The use of cryptanalytic techniques to derive cryptographic keys or otherwise effectively defeat cellular encryption to reveal traffic content. Some cellular encryption algorithms such as A5/1 and A5/2 (specified for GSM use) are known to be vulnerable to such attacks and commercial tools are available to execute these attacks and decrypt mobile phone conversations in real-time. Newer encryption algorithms in use by UMTS and LTE are stronger and currently believed to be less vulnerable to these types of attacks. Note, however, that an attacker with a Cellular Rogue Base Station can force the use of weak cellular encryption even by newer mobile devices.
The table below shows the other attack patterns and high level categories that are related to this attack pattern. These relationships are defined as ChildOf and ParentOf, and give insight to similar items that may exist at higher and lower levels of abstraction. In addition, relationships such as CanFollow, PeerOf, and CanAlsoBe are defined to show similar attack patterns that the user may want to explore.
Standard Attack Pattern - A standard level attack pattern in CAPEC is focused on a specific methodology or technique used in an attack. It is often seen as a singular piece of a fully executed attack. A standard attack pattern is meant to provide sufficient details to understand the specific technique and how it attempts to accomplish a desired goal. A standard level attack pattern is a specific type of a more abstract meta level attack pattern.
Adversaries can rent commercial supercomputer time globally to conduct cryptanalysis on encrypted data captured from mobile devices. Foreign governments have their own cryptanalysis technology and capabilities. Commercial cellular standards for encryption (GSM and CDMA) are also subject to adversary cryptanalysis.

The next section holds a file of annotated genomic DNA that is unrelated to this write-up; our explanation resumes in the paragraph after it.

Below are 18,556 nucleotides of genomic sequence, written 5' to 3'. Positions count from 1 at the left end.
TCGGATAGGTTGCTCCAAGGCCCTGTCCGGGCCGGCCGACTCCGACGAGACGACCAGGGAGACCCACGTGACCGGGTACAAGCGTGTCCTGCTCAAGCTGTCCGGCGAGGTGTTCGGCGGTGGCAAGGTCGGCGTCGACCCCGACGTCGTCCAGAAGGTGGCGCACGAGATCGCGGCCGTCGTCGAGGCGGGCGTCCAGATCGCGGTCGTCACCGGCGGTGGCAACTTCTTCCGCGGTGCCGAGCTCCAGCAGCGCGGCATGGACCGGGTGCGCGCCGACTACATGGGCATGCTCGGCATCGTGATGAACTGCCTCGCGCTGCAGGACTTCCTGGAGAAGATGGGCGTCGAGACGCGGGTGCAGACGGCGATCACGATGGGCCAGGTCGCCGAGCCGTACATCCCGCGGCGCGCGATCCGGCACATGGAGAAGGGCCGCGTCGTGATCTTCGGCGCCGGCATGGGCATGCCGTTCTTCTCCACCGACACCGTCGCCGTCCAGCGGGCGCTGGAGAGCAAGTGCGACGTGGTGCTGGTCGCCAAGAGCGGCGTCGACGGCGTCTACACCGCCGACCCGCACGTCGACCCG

The table below specifies different individual consequences associated with the attack pattern. The Scope identifies the security property that is violated, while the Impact describes the negative technical impact that arises if an adversary succeeds in their attack. The Likelihood provides information about how likely the specific consequence is expected to be seen relative to the other consequences in the list. For example, there may be high likelihood that a pattern will be used to achieve a certain impact, but a low likelihood that it will be exploited to achieve a different impact.
Use of hardened baseband firmware on retransmission device to detect and prevent the use of weak cellular encryption.
Monitor cellular RF interface to detect the usage of weaker-than-expected cellular encryption.
A Related Weakness relationship associates a weakness with this attack pattern. Each association implies a weakness that must exist for a given attack to be successful. If multiple weaknesses are associated with the attack pattern, then any of the weaknesses (but not necessarily all) may be present for the attack to be successful. Each related weakness is identified by a CWE identifier.
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Page Last Updated or Reviewed:
September 30, 2019